In further embodiments, spatial interference alignment (IA) may be applied to multi-cell full duplex communication networks to provide a scalable multiplexing gain from FD in multi-cell networks. As will be discussed below, the present disclosure provides an spatial interference alignment (IA) solution that may leverage the interference structure of full duplex communication networks to achieve optimal scaling of the full duplex multiplexing gain in multi-cell full duplex networks, employing O(MN) nodes (e.g., client devices). While schemes like network MIMO incur a backhaul overhead in enabling access point-cooperation, spatial interference alignment (e.g., to address UDI) may require additional channel state information (CSI) overhead between the uplink (UL) and downlink (DL) clients. In wireless communications, channel state information (CSI) refers to known channel properties of a communication link, including how a signal propagates from a transmitter to a receiver. In some embodiments, using the channel state information (CSI) between the UL and DL clients, appropriate precoders (e.g., at UL clients—transmitters TXs) and receive filters (e.g., at DL clients—receivers RXs) may enable such alignment and minimize and/or remove uplink-downlink interference (UDI).

In some embodiments, the method, system, and computer program product disclosed herein may characterize the multiplexing gain in practical settings with limited number of clients and restrictions on information sharing between the cooperating access points (APs). For example, the method, system, and computer program product disclosed herein may show that full duplex (FD) communication systems may provide a multiplexing gain of two over half duplex (HD) communication systems for large cooperative networks (e.g., large M), when network MIMO is available only on the downlink (DL), and downlink (DL) and uplink (UL) traffic are balanced. While both FD and HD may suffer in absolute performance in the absence of uplink network MIMO, the relatively smaller loss in FD enables it to achieve its full multiplexing gain even in large networks. In addition, the present principles may show that asymptotic scaling gain of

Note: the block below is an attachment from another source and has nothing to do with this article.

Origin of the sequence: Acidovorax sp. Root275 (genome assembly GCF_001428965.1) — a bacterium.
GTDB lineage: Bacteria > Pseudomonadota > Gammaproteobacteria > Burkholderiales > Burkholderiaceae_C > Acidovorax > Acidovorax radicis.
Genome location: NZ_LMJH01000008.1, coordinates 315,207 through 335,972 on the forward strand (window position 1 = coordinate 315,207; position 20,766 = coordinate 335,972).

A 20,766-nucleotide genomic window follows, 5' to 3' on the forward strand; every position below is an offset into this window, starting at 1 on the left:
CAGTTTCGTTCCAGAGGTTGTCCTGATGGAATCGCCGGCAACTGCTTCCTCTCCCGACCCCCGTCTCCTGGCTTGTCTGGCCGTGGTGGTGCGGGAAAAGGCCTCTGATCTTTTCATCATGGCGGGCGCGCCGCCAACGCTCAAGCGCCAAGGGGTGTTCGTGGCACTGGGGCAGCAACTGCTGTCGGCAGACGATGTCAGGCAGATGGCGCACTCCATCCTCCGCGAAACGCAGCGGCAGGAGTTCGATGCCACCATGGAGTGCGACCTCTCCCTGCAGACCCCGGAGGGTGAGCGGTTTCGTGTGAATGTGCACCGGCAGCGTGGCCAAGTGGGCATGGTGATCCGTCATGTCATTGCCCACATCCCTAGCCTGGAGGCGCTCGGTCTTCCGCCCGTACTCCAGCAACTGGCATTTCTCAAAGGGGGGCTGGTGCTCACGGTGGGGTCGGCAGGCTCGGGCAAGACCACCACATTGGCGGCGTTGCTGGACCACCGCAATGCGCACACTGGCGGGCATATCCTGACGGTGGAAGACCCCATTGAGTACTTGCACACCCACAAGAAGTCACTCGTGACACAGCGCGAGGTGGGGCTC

1 + 1 M - 1
may be realized with O(M2) nodes and does not require O(MN) nodes, which is useful when M<<N (e.g., large antenna arrays).

Some of the contributions of the method, system and computer program product disclosed herein include: providing spatial interference alignment as an effective approach to address UDI in multi-cell distributed full duplex communication networks to minimize intra-cell and inter-cell interference, characterizing the scalability of FD multiplexing gain in multi-cell networks in closed-form, and constructing an spatial interference alignment (IA) solution to help achieve the optimal scalability in multi-cell networks and also extend the results to practical settings with limited number of clients and information sharing between the cooperating access points (APs).

In one embodiment, spatial interference alignment (IA) may allow more interfering streams to be accommodated in lesser resource dimensions, thereby leaving room to accommodate more desired streams. Resource dimensions may correspond to those in time, frequency (e.g., frequency or symbol extension) or space (e.g., antennas). In some embodiments, spatial IA may allow for a practical realization in MIMO systems, unlike former approaches that rely on certain hard-to-realize channel assumptions (e.g., non-causal CSI) as theoretical constructs.

Referring now to FIG. 5, an example of a half duplex (HD) interference channel 500 is shown, to which the present principles can be applied in an embodiment. One example of a conventional half duplex (HD) interference channel 500 includes links 530 between each transmitter(s) (TXs) 510 communicating with each receiver(s) (RXs) 520, each transmitter(s) (TXs) 510 and each receiver(s) (RXs) 520 including N antennas. For example, FIG. 5 shows each transmitter 510 and each receiver 520 having two antennas each, however additional antennas at each transmitter 510 and each receiver 520 is contemplated in accordance with the present principles.